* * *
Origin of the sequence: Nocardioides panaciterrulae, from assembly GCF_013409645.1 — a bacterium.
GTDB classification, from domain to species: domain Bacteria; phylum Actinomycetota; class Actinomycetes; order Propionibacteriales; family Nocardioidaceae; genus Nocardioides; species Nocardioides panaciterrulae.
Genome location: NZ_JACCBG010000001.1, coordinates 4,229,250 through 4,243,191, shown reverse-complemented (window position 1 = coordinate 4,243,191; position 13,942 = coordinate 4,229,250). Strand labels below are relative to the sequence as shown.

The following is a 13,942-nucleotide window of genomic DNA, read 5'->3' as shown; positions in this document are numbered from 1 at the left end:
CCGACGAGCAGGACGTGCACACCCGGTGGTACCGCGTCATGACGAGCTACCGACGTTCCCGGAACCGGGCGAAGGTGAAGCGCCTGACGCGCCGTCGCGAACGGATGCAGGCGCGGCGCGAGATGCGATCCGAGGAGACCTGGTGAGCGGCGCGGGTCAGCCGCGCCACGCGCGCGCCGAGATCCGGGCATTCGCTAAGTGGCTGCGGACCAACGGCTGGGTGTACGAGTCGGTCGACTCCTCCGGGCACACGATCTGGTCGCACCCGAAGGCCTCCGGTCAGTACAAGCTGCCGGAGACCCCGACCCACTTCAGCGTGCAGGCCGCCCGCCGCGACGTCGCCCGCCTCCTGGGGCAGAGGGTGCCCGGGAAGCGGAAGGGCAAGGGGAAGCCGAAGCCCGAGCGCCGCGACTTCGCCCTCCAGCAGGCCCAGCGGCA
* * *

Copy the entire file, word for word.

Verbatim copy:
Origin of the sequence: Nocardioides panaciterrulae, from assembly GCF_013409645.1 — a bacterium.
GTDB classification, from domain to species: domain Bacteria; phylum Actinomycetota; class Actinomycetes; order Propionibacteriales; family Nocardioidaceae; genus Nocardioides; species Nocardioides panaciterrulae.
Genome location: NZ_JACCBG010000001.1, coordinates 4,229,250 through 4,243,191, shown reverse-complemented (window position 1 = coordinate 4,243,191; position 13,942 = coordinate 4,229,250). Strand labels below are relative to the sequence as shown.

The following is a 13,942-nucleotide window of genomic DNA, read 5'->3' as shown; positions in this document are numbered from 1 at the left end:
CCGACGAGCAGGACGTGCACACCCGGTGGTACCGCGTCATGACGAGCTACCGACGTTCCCGGAACCGGGCGAAGGTGAAGCGCCTGACGCGCCGTCGCGAACGGATGCAGGCGCGGCGCGAGATGCGATCCGAGGAGACCTGGTGAGCGGCGCGGGTCAGCCGCGCCACGCGCGCGCCGAGATCCGGGCATTCGCTAAGTGGCTGCGGACCAACGGCTGGGTGTACGAGTCGGTCGACTCCTCCGGGCACACGATCTGGTCGCACCCGAAGGCCTCCGGTCAGTACAAGCTGCCGGAGACCCCGACCCACTTCAGCGTGCAGGCCGCCCGCCGCGACGTCGCCCGCCTCCTGGGGCAGAGGGTGCCCGGGAAGCGGAAGGGCAAGGGGAAGCCGAAGCCCGAGCGCCGCGACTTCGCCCTCCAGCAGGCCCAGCGGCA